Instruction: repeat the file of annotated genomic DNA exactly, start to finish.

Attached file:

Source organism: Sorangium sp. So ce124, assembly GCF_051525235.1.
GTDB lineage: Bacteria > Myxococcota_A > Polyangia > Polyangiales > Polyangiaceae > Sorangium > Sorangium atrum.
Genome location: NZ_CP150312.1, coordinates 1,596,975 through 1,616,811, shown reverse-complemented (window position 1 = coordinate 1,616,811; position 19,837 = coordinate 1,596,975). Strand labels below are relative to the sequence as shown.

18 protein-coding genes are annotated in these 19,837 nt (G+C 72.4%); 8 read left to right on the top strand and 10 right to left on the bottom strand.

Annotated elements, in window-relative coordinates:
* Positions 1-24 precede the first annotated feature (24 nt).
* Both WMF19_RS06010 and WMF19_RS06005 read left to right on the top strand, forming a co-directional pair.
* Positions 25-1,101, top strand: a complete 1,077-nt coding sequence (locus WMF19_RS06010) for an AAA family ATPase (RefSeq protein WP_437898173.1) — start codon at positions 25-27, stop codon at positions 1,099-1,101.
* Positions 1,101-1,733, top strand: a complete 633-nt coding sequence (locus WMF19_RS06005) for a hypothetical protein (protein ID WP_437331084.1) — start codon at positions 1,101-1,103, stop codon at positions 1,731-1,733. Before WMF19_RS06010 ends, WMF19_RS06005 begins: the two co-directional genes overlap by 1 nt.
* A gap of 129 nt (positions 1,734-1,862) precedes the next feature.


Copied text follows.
Source organism: Sorangium sp. So ce124, assembly GCF_051525235.1.
GTDB lineage: Bacteria > Myxococcota_A > Polyangia > Polyangiales > Polyangiaceae > Sorangium > Sorangium atrum.
Genome location: NZ_CP150312.1, coordinates 1,596,975 through 1,616,811, shown reverse-complemented (window position 1 = coordinate 1,616,811; position 19,837 = coordinate 1,596,975). Strand labels below are relative to the sequence as shown.

18 protein-coding genes are annotated in these 19,837 nt (G+C 72.4%); 8 read left to right on the top strand and 10 right to left on the bottom strand.

Annotated elements, in window-relative coordinates:
* Positions 1-24 precede the first annotated feature (24 nt).
* Both WMF19_RS06010 and WMF19_RS06005 read left to right on the top strand, forming a co-directional pair.
* Positions 25-1,101, top strand: a complete 1,077-nt coding sequence (locus WMF19_RS06010) for an AAA family ATPase (RefSeq protein WP_437898173.1) — start codon at positions 25-27, stop codon at positions 1,099-1,101.
* Positions 1,101-1,733, top strand: a complete 633-nt coding sequence (locus WMF19_RS06005) for a hypothetical protein (protein ID WP_437331084.1) — start codon at positions 1,101-1,103, stop codon at positions 1,731-1,733. Before WMF19_RS06010 ends, WMF19_RS06005 begins: the two co-directional genes overlap by 1 nt.
* A gap of 129 nt (positions 1,734-1,862) precedes the next feature.